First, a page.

The subject of research are a group of necropolises, most of them located in present-day Northwestern Bulgaria, characterized with the presence of two burial rituals - inhumations with head in western direction and grave goods and urn cremations. The two thoroughly excavated sites from this group are near the villages of Galiche and Dolni Lukovit, which makes them the center of attention. There are some very intriguing problems about this group of necropolises - whether the graves with both rituals are part of one cemetery, or they originate from two separate sites, whether the inhumations are an evidence of christianization, as proposed by their researcher Zhivka Vazharova more than 40 years ago, and what are the characteristics of the people, used these cemeteries from the 8th to the 11th century. The eight sites, included in the group by Vazharova are reviewed in details, with attention given to the ritual, grave type, grave goods and inventory. An interesting pattern can be observed - almost 100% of the grave goods are found in graves, where the dead is in supine position, while in the graves, where the dead has one or two crouching hands, the only inventory are jewelry found on their natural places. This, combined with the plans of the sites shows spatial differentiation between the two types of inhumation - those in supine position with goods (Type A) take the central parts of the cemeteries, while the ones with crouching hands and without grave goods (Type B) are located outside “the core”. Study on the inventory itself and the dating finds shows another pattern - the jewelry and clothes ornaments from the Type A graves and the graves with cremations are dated mainly in 8th-9th c., while those from Type B graves firstly appear at the end of 9th c. and later. The logical conclusion would be, that the necropolises of this group have two phases of use - a pagan phase, characterized with the Type A graves, and christian, where the Type B graves belong.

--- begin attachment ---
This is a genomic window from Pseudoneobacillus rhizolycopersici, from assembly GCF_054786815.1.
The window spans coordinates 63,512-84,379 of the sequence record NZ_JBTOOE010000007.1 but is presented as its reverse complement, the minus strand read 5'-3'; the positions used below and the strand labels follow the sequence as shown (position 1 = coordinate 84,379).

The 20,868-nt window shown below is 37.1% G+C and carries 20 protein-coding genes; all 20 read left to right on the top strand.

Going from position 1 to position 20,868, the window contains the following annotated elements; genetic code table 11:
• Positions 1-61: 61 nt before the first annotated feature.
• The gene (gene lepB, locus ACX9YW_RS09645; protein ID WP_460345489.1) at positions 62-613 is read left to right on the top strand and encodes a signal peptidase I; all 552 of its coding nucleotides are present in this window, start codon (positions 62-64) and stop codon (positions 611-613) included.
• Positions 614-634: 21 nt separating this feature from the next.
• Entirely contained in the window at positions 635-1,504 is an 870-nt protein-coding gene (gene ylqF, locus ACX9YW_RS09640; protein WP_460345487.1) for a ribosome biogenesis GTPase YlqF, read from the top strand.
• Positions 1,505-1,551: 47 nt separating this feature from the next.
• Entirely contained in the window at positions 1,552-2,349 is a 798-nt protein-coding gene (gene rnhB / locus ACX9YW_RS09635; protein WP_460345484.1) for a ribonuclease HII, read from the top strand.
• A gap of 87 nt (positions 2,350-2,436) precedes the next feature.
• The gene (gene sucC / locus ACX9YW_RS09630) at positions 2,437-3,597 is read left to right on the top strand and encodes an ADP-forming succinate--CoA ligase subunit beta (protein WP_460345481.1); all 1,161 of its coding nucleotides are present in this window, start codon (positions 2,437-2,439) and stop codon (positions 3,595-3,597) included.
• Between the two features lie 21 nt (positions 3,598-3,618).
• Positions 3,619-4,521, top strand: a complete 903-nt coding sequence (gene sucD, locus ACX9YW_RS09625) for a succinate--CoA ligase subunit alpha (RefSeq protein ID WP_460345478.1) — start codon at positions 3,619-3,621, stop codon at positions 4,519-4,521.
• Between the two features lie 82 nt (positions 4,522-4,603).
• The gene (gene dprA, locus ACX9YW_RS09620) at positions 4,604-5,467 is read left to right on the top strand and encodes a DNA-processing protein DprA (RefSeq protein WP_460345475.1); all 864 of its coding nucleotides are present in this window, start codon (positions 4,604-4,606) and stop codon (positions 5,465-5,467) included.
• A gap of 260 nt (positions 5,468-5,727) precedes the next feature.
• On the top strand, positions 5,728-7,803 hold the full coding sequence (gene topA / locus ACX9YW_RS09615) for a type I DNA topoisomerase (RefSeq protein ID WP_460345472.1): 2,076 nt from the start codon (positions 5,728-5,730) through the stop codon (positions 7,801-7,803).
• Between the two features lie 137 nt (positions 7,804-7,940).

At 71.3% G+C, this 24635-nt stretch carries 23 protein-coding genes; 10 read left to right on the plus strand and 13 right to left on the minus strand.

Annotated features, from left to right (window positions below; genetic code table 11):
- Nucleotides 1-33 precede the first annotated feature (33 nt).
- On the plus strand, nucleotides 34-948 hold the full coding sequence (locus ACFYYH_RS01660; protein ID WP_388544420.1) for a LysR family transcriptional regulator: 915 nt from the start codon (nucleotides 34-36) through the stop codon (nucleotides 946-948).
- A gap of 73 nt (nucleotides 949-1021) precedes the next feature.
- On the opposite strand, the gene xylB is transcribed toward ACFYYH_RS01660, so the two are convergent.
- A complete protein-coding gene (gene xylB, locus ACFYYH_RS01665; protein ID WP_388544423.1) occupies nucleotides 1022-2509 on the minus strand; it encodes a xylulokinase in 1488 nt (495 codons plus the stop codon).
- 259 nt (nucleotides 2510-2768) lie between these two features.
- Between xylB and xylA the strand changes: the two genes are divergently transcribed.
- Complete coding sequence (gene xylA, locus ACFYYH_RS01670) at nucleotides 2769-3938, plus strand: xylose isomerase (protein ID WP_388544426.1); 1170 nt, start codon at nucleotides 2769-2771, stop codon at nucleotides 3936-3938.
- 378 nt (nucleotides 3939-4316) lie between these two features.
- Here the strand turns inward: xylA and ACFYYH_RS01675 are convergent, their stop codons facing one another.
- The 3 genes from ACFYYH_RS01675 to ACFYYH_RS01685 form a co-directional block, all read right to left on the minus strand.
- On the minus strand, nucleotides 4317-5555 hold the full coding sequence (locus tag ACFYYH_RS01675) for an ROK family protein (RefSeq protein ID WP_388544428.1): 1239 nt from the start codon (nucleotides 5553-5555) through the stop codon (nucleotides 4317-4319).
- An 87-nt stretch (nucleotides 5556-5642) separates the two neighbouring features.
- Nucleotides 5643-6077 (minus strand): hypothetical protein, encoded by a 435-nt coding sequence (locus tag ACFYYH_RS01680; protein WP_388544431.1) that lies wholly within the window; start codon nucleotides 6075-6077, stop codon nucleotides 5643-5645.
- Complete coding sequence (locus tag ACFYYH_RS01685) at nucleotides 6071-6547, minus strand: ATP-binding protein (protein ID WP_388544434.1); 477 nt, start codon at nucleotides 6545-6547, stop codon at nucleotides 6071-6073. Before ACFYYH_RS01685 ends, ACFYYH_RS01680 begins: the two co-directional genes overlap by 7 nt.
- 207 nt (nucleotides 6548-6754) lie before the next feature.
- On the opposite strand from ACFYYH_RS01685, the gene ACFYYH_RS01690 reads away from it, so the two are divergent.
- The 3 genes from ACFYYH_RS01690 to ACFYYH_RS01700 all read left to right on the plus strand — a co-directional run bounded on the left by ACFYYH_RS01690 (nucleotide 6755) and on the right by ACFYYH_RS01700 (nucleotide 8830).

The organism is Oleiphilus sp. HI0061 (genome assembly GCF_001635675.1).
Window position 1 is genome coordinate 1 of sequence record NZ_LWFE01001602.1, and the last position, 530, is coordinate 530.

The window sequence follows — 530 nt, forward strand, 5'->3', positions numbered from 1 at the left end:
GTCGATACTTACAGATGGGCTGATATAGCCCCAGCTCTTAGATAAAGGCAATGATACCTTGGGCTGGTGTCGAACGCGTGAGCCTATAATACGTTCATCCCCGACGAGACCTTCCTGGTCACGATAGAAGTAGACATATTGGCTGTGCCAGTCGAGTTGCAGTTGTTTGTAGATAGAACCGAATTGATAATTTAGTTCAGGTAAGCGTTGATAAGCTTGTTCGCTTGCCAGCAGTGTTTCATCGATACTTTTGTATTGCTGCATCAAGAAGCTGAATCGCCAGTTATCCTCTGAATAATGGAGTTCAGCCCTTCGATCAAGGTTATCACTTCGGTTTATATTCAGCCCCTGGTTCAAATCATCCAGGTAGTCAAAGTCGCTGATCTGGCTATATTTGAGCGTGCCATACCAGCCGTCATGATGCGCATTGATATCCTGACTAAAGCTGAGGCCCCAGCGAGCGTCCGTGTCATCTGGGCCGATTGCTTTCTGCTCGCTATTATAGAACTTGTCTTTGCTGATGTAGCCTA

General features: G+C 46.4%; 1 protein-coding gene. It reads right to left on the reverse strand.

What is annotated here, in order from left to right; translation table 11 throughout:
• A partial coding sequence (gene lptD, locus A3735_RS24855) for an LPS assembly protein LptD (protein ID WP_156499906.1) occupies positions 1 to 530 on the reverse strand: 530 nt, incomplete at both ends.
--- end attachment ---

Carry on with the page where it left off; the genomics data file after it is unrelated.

The other main question is about the place those cemeteries and the population using them take in the whole picture on Middle and Lower Danube in the Early Middle Age. In search of solution, a number of necropolises are reviewed, located it present-day Bulgaria, Serbia, Romania, Hungary. All those sites are thoroughly compared with the Galiche-Dolni Lukovit type. The analysis shows some differences with the other synchronous types of necropolises, for instance the biritual ones from Northeastern Bulgaria, the slavic cemeteries with cremations, the christian burials etc. Common elements are observed with the rituals of the avar population from present-day Serbia, Romania and Hungary, but those are not enough to identify the people, used Galiche-Dolni Lukovit necropolises as avars. Most probably those are local groups of population, showing common traits with the bulgars in east, as well as the slavs and the avars in northwest. The more specific cultural or ethnic identification should be an object of future studies.